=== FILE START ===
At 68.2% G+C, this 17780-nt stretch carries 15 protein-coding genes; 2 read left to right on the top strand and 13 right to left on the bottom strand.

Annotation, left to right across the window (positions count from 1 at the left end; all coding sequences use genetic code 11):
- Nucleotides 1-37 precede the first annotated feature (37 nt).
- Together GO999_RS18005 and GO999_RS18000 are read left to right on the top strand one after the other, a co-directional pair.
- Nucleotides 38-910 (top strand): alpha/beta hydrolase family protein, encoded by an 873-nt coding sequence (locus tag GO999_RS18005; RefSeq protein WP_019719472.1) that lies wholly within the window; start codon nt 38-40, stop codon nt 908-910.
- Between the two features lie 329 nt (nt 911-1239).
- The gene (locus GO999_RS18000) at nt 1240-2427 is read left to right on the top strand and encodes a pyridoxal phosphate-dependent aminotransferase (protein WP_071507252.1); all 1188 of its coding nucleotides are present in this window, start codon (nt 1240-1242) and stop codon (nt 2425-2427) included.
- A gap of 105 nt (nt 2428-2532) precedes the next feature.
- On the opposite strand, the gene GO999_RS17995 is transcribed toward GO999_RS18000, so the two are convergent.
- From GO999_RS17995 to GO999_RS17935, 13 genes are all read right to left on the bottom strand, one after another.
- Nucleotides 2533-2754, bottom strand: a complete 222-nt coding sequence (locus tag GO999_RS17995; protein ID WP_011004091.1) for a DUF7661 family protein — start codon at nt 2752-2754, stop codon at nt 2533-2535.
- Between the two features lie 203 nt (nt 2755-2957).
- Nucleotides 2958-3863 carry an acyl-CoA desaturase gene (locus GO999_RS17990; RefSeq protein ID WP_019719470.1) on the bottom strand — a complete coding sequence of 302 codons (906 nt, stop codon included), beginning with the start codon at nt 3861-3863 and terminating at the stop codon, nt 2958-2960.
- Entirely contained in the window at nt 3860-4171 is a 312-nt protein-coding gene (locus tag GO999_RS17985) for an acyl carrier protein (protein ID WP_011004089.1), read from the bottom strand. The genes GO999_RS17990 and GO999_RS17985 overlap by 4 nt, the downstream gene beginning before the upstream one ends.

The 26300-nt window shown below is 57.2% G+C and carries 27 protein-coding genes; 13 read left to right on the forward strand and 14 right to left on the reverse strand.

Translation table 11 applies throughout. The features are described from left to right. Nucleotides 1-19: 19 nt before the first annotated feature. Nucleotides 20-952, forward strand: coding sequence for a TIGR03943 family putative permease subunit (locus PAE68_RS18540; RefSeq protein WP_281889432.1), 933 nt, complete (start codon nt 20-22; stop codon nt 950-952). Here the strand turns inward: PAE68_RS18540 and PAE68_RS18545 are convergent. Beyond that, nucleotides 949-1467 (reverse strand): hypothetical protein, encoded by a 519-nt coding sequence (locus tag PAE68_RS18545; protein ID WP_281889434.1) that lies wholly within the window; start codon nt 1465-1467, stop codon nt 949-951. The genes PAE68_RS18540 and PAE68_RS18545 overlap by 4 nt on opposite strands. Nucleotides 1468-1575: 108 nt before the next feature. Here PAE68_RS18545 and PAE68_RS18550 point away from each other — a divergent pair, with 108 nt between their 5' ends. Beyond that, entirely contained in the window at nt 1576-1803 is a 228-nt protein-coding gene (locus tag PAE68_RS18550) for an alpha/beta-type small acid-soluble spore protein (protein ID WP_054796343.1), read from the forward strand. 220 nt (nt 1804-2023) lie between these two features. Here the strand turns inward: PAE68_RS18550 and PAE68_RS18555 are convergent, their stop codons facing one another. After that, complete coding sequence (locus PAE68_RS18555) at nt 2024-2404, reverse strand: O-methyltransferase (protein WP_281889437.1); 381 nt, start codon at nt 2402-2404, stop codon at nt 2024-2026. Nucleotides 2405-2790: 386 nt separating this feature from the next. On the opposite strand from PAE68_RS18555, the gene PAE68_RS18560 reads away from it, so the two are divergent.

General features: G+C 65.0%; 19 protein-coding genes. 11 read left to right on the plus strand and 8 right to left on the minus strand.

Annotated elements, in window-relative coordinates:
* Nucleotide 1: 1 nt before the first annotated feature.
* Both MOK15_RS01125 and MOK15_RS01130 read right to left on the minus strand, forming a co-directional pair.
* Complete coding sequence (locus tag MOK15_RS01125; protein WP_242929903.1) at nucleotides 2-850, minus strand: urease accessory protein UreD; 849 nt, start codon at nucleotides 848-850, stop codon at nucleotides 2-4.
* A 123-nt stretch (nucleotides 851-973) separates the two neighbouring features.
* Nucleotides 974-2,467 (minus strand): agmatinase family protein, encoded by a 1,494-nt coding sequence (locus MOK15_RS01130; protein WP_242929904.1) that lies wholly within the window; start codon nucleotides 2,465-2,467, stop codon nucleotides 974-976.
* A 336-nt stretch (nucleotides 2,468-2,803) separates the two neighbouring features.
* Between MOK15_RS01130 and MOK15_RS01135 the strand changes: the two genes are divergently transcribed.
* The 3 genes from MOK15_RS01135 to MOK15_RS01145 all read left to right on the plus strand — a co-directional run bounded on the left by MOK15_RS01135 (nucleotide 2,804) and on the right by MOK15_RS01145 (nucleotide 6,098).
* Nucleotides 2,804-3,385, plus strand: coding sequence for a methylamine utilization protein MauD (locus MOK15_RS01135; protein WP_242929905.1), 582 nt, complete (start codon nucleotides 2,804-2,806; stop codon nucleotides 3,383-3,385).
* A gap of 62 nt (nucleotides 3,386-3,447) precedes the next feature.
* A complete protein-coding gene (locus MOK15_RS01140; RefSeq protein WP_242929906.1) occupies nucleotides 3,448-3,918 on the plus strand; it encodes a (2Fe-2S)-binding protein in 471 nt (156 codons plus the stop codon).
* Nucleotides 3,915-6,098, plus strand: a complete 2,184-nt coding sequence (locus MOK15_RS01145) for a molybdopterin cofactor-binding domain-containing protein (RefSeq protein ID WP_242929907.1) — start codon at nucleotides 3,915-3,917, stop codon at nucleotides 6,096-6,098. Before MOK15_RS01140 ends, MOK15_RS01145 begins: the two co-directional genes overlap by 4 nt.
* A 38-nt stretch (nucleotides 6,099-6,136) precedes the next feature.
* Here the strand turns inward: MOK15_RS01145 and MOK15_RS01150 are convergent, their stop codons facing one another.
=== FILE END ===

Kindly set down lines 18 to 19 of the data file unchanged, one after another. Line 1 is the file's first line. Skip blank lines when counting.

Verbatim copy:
Annotated elements, in window-relative coordinates:
* Nucleotide 1: 1 nt before the first annotated feature.